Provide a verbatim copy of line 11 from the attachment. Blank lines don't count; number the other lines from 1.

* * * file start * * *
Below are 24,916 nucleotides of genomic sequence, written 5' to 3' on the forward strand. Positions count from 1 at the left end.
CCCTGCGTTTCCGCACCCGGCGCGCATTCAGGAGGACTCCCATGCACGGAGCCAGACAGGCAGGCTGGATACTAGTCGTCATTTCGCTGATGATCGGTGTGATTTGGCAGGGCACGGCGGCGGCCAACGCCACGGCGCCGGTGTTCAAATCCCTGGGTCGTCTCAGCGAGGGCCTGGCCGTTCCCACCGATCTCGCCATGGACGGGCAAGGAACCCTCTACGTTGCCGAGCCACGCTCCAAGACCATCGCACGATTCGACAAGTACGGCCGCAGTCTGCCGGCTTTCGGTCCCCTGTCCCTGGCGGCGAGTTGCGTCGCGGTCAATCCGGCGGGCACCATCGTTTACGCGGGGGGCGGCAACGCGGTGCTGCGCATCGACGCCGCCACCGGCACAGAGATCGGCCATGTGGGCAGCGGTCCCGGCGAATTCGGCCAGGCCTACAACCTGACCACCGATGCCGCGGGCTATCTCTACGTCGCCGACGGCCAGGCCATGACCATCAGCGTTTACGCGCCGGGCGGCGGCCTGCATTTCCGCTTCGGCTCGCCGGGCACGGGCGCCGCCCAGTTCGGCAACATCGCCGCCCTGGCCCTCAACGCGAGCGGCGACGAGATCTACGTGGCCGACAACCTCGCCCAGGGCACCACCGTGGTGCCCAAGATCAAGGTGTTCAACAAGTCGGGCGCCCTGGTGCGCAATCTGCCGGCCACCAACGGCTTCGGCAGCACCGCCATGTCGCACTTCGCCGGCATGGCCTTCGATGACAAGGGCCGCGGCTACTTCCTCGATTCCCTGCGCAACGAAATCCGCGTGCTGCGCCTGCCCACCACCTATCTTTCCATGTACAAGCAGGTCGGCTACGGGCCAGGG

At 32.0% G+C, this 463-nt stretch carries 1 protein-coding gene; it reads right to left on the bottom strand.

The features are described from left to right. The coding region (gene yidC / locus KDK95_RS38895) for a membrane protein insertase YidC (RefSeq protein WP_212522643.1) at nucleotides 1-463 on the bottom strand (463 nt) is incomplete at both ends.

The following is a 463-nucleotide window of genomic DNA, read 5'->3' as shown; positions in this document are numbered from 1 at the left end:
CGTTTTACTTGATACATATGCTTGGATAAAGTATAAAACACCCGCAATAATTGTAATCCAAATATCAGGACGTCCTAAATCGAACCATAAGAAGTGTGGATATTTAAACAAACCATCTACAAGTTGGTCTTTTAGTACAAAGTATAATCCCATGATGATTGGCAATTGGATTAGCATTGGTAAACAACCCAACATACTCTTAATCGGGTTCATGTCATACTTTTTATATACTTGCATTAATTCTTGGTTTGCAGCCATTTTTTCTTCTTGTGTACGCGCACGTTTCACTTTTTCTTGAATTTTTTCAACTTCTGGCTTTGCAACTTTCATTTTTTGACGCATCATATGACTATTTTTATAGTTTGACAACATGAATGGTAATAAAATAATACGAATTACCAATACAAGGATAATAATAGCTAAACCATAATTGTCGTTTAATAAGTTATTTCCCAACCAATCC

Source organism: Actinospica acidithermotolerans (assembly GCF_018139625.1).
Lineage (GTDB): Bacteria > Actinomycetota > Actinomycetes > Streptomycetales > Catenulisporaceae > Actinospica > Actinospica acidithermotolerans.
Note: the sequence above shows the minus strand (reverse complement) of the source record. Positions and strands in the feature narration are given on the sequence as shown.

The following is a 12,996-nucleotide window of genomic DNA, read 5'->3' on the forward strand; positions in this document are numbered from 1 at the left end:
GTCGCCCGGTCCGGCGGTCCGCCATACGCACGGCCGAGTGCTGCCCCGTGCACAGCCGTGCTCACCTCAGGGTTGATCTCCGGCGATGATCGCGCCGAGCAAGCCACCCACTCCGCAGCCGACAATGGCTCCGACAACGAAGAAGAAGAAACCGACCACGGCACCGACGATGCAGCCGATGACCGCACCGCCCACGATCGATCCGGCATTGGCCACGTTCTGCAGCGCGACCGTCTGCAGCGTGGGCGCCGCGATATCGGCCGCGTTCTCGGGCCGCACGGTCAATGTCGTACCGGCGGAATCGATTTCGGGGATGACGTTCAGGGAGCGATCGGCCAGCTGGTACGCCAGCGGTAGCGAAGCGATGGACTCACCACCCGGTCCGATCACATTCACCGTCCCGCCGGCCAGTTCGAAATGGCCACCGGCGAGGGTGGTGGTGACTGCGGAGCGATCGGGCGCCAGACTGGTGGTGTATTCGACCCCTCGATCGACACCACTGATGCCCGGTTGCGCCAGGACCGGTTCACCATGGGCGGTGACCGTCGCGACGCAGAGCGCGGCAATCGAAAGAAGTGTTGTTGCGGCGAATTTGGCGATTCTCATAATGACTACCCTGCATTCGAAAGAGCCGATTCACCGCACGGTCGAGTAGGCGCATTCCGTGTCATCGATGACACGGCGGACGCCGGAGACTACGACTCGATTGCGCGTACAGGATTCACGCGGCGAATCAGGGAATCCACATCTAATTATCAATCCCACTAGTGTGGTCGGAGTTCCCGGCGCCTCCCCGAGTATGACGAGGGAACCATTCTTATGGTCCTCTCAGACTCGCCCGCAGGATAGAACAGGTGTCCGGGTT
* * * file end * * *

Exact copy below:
GTCGCCCGGTCCGGCGGTCCGCCATACGCACGGCCGAGTGCTGCCCCGTGCACAGCCGTGCTCACCTCAGGGTTGATCTCCGGCGATGATCGCGCCGAGCAAGCCACCCACTCCGCAGCCGACAATGGCTCCGACAACGAAGAAGAAGAAACCGACCACGGCACCGACGATGCAGCCGATGACCGCACCGCCCACGATCGATCCGGCATTGGCCACGTTCTGCAGCGCGACCGTCTGCAGCGTGGGCGCCGCGATATCGGCCGCGTTCTCGGGCCGCACGGTCAATGTCGTACCGGCGGAATCGATTTCGGGGATGACGTTCAGGGAGCGATCGGCCAGCTGGTACGCCAGCGGTAGCGAAGCGATGGACTCACCACCCGGTCCGATCACATTCACCGTCCCGCCGGCCAGTTCGAAATGGCCACCGGCGAGGGTGGTGGTGACTGCGGAGCGATCGGGCGCCAGACTGGTGGTGTATTCGACCCCTCGATCGACACCACTGATGCCCGGTTGCGCCAGGACCGGTTCACCATGGGCGGTGACCGTCGCGACGCAGAGCGCGGCAATCGAAAGAAGTGTTGTTGCGGCGAATTTGGCGATTCTCATAATGACTACCCTGCATTCGAAAGAGCCGATTCACCGCACGGTCGAGTAGGCGCATTCCGTGTCATCGATGACACGGCGGACGCCGGAGACTACGACTCGATTGCGCGTACAGGATTCACGCGGCGAATCAGGGAATCCACATCTAATTATCAATCCCACTAGTGTGGTCGGAGTTCCCGGCGCCTCCCCGAGTATGACGAGGGAACCATTCTTATGGTCCTCTCAGACTCGCCCGCAGGATAGAACAGGTGTCCGGGTT